Bush: The authoritarian regimes of the Arab world will fall
President George W. Bush predicted Tuesday that the remaining authoritarian regimes in North Africa and the Middle East are unsustainable and will give way to movements driven by the quest for freedom and human rights. "These are extraordinary times in the history of freedom," Bush said in Tuesday morning remarks. "In the Arab Spring, we ...
President George W. Bush predicted Tuesday that the remaining authoritarian regimes in North Africa and the Middle East are unsustainable and will give way to movements driven by the quest for freedom and human rights.
"These are extraordinary times in the history of freedom," Bush said in Tuesday morning remarks. "In the Arab Spring, we have seen the broadest challenge to authoritarian rule since the collapse of Soviet communism. Great change has come to a region where many thought it impossible. The idea that Arab people are somehow content with oppression has been discredited forever."
Bush was speaking at an event to celebrate and publicize the "Freedom Collection," a set of artifacts from democratic struggles around the world, collected by the George W. Bush Institute, run by former magazine editor and State Department official James Glassman.
Bush cautioned that there were risks to democratic change and that sometime overthrowing authoritarian regimes leads to periods of instability, but argued that American had to always support those fighting against oppression.
"Some look at the risks inherent in democratic change — particularly in the Middle East and North Africa — and find the dangers too great. America, they argue, should be content with supporting the flawed leaders they know in the name of stability," he said. "But in the long run, this foreign-policy approach is not realistic. It is not realistic to presume that so-called stability enhances our national security. Nor is it within the power of America to indefinitely preserve the old order, which is inherently unstable."
In a return to the soaring rhetoric of his second inaugural address, Bush said that America’s role in each country undergoing change in the Arab world will be different but that the United States must always side with people against dictators and should do everything it can to help emerging democracies build civic institutions and a pluralist political culture.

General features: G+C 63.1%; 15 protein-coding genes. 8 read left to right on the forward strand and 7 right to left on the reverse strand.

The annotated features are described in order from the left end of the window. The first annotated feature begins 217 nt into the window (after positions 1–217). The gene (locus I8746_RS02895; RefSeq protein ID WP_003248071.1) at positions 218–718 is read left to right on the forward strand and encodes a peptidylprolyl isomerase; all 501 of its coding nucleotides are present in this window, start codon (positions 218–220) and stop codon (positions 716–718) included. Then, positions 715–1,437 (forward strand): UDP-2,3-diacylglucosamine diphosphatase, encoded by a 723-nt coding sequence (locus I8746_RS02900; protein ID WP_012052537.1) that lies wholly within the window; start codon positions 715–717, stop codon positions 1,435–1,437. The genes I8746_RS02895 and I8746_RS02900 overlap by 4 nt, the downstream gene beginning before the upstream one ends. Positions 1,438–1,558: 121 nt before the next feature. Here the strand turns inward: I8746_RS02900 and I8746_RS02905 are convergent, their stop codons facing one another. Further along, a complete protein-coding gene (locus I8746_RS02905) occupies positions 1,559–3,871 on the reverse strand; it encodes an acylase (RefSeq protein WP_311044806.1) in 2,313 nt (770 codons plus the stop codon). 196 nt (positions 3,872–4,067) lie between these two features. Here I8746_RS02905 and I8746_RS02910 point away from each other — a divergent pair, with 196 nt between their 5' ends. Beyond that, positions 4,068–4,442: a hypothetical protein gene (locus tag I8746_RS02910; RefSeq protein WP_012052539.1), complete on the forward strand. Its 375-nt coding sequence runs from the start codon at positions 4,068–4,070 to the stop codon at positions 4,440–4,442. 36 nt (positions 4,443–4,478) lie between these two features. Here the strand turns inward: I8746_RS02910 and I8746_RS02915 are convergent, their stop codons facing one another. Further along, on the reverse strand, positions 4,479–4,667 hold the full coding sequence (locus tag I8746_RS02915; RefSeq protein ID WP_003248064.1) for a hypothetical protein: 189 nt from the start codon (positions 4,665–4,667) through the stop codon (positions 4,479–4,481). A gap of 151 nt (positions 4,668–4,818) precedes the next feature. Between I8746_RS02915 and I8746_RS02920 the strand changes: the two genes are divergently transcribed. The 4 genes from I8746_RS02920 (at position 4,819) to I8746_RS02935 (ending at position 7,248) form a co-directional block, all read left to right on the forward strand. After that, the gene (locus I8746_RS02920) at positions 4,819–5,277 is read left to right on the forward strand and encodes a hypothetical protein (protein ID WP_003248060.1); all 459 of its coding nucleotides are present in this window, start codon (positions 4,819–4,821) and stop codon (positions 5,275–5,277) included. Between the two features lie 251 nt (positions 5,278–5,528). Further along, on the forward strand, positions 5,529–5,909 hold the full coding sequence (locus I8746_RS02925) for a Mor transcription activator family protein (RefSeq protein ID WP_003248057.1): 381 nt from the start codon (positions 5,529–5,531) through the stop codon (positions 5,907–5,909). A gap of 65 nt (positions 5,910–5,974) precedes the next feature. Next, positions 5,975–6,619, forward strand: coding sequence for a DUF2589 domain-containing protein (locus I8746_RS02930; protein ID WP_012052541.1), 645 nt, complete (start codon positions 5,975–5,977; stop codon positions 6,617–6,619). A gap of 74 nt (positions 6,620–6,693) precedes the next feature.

"America does not get to choose if a freedom revolution should begin or end in the Middle East, or elsewhere. It only gets to choose what side it is on. The tactics of promoting freedom will vary, case by case," he said. "But America’s message should ring clear and strong: We stand for freedom — and for the institutions and habits that make freedom work for everyone. The day when a dictator falls or yields to a democratic movement is glorious."
Bush was introduced by Syrian activist Ammar Abdulhamid. "All of us here today join you in hoping and praying for the end of violence and the advance of freedom in Syria," Bush said to him, joking, "I actually found my freedom by leaving Washington."
Chinese activist Bob Fu spoke after Bush. He was followed by Laura Bush, who introduced Nobel Peace Prize laureate Aung San Suu Kyi, who answered questions live via Skype.
Suu Kyi said that while she favored a non-violent approach to confronting dictatorships, she understood that the Syrian people had no choice but to meet the government’s violence with violence of their own.
"We should all help people’s struggle for freedom around the world," she said. "I would like to say to the people of Syria, we are with you in your struggle for freedom."
Suu Kyi will soon go on her first trip abroad in 24 years after recently being released from house arrest and elected to the Burmese parliament. She will travel to London and Oslo, Norway, where she will formally accept her peace prize, granted in 1991 while she was under house arrest.
Suu Kyi could not confirm rumors that a large number of Burmese government ministers are about to resign. She did say that she supports Sen. John McCain‘s idea to "suspend" some sanctions against the Burmese state as further incentive for the military government to continue reforms.
"This is a possible first step," she said. "That is a way of sending a strong message that we will try to help the process of democratization but if this is not maintained we will have to think of other ways of making sure the aspirations of the Burmese people for democracy is respected."
"I believe that sanctions have been effective in persuading this government to go for change," she said. "I do advocate caution, though. I sometimes feel that people are too optimistic about what we are seeing in Burma. You have to remember that the change in Burma is not irreversible."
Josh Rogin is a former staff writer at Foreign Policy. Twitter: @joshrogin
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